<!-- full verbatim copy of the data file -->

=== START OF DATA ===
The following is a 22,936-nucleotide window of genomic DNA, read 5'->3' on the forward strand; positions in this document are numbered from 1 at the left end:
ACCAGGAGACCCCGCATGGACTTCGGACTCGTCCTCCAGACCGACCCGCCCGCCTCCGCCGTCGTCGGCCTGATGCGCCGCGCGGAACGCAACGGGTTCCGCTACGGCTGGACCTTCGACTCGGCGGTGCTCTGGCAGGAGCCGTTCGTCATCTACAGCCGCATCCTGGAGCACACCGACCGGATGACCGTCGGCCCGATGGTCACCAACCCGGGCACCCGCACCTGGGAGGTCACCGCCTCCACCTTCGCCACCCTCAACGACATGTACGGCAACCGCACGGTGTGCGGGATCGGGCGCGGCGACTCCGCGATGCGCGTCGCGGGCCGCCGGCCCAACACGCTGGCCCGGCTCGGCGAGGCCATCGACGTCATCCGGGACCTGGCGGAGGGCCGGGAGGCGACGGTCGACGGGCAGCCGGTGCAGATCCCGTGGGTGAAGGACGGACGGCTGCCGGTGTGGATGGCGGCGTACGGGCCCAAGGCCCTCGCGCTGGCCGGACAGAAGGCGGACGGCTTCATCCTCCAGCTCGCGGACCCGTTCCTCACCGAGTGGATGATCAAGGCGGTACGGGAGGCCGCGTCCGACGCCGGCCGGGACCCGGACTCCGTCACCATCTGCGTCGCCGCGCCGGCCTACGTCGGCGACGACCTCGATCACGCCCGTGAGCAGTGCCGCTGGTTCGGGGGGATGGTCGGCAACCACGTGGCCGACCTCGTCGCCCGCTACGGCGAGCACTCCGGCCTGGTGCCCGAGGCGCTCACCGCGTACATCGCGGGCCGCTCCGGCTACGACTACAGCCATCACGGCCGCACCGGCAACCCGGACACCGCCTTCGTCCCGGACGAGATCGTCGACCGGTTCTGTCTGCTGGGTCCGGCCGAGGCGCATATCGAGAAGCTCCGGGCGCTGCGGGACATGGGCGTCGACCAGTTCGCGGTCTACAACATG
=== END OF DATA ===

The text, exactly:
The following is a 22,936-nucleotide window of genomic DNA, read 5'->3' on the forward strand; positions in this document are numbered from 1 at the left end:
ACCAGGAGACCCCGCATGGACTTCGGACTCGTCCTCCAGACCGACCCGCCCGCCTCCGCCGTCGTCGGCCTGATGCGCCGCGCGGAACGCAACGGGTTCCGCTACGGCTGGACCTTCGACTCGGCGGTGCTCTGGCAGGAGCCGTTCGTCATCTACAGCCGCATCCTGGAGCACACCGACCGGATGACCGTCGGCCCGATGGTCACCAACCCGGGCACCCGCACCTGGGAGGTCACCGCCTCCACCTTCGCCACCCTCAACGACATGTACGGCAACCGCACGGTGTGCGGGATCGGGCGCGGCGACTCCGCGATGCGCGTCGCGGGCCGCCGGCCCAACACGCTGGCCCGGCTCGGCGAGGCCATCGACGTCATCCGGGACCTGGCGGAGGGCCGGGAGGCGACGGTCGACGGGCAGCCGGTGCAGATCCCGTGGGTGAAGGACGGACGGCTGCCGGTGTGGATGGCGGCGTACGGGCCCAAGGCCCTCGCGCTGGCCGGACAGAAGGCGGACGGCTTCATCCTCCAGCTCGCGGACCCGTTCCTCACCGAGTGGATGATCAAGGCGGTACGGGAGGCCGCGTCCGACGCCGGCCGGGACCCGGACTCCGTCACCATCTGCGTCGCCGCGCCGGCCTACGTCGGCGACGACCTCGATCACGCCCGTGAGCAGTGCCGCTGGTTCGGGGGGATGGTCGGCAACCACGTGGCCGACCTCGTCGCCCGCTACGGCGAGCACTCCGGCCTGGTGCCCGAGGCGCTCACCGCGTACATCGCGGGCCGCTCCGGCTACGACTACAGCCATCACGGCCGCACCGGCAACCCGGACACCGCCTTCGTCCCGGACGAGATCGTCGACCGGTTCTGTCTGCTGGGTCCGGCCGAGGCGCATATCGAGAAGCTCCGGGCGCTGCGGGACATGGGCGTCGACCAGTTCGCGGTCTACAACATG